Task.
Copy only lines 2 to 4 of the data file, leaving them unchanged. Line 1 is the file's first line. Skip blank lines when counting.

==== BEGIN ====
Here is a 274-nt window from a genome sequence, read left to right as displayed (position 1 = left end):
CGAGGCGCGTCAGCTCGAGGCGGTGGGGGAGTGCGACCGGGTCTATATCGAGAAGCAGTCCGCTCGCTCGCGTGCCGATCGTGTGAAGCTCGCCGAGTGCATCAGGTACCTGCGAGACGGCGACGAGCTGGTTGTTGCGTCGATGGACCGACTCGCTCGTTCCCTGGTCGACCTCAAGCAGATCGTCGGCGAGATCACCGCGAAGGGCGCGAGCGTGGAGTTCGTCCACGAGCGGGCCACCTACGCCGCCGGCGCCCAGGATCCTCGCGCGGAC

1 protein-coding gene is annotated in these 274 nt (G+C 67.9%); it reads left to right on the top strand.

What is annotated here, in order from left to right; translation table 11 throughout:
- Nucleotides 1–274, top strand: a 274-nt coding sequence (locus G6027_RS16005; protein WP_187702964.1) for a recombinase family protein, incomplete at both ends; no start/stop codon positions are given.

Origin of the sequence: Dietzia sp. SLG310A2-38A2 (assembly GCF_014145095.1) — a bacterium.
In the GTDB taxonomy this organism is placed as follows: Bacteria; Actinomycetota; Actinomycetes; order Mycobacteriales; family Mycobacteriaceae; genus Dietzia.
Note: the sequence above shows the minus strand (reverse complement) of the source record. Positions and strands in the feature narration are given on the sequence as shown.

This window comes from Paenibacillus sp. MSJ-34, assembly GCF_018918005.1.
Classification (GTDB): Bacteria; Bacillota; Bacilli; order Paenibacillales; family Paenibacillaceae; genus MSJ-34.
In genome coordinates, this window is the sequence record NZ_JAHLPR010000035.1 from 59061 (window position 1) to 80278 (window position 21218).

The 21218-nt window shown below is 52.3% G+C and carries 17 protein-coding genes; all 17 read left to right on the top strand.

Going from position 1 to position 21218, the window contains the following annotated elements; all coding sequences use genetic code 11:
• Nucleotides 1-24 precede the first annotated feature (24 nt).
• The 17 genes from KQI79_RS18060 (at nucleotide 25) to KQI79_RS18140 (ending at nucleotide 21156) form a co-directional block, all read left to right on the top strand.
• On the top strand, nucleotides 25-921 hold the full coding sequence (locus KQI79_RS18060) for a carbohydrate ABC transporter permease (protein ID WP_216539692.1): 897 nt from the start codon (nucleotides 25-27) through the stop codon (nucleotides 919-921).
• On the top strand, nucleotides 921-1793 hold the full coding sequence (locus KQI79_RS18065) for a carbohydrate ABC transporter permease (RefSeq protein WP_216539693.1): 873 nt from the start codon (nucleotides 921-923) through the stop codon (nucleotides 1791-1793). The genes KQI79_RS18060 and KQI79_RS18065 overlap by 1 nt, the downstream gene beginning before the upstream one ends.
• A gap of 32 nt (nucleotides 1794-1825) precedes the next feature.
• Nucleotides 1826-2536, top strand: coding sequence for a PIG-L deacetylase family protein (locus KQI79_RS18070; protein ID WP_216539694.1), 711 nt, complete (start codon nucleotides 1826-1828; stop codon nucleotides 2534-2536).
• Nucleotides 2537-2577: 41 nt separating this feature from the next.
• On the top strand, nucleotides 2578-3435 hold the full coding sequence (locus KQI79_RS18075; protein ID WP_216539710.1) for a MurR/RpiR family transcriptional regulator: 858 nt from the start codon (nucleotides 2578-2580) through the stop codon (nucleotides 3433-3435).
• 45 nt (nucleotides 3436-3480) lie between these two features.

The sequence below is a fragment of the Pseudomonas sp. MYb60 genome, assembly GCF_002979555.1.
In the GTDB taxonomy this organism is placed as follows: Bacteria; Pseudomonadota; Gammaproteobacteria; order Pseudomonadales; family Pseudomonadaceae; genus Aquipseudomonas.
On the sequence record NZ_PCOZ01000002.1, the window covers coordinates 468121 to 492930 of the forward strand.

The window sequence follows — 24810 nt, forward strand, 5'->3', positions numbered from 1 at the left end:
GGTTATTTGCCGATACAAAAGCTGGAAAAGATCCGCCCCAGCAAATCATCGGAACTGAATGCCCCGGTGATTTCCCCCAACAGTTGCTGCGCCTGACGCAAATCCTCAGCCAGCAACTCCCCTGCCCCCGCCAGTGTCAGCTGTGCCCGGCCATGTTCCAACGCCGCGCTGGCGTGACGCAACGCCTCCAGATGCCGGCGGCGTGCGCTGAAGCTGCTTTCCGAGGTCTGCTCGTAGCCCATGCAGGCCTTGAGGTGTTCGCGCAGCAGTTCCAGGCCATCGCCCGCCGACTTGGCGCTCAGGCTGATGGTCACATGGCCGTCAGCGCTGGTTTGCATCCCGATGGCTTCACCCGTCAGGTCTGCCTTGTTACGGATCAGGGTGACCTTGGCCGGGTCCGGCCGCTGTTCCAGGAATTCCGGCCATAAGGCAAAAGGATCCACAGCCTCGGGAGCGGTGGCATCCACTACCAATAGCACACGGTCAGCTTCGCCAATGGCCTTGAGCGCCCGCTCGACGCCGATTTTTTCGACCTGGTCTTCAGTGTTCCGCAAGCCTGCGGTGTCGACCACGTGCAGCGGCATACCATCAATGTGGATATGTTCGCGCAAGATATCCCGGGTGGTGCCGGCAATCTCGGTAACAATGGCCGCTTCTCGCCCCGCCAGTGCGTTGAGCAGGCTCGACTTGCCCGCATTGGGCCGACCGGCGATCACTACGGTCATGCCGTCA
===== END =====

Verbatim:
CGAGGCGCGTCAGCTCGAGGCGGTGGGGGAGTGCGACCGGGTCTATATCGAGAAGCAGTCCGCTCGCTCGCGTGCCGATCGTGTGAAGCTCGCCGAGTGCATCAGGTACCTGCGAGACGGCGACGAGCTGGTTGTTGCGTCGATGGACCGACTCGCTCGTTCCCTGGTCGACCTCAAGCAGATCGTCGGCGAGATCACCGCGAAGGGCGCGAGCGTGGAGTTCGTCCACGAGCGGGCCACCTACGCCGCCGGCGCCCAGGATCCTCGCGCGGAC

1 protein-coding gene is annotated in these 274 nt (G+C 67.9%); it reads left to right on the top strand.

What is annotated here, in order from left to right; translation table 11 throughout: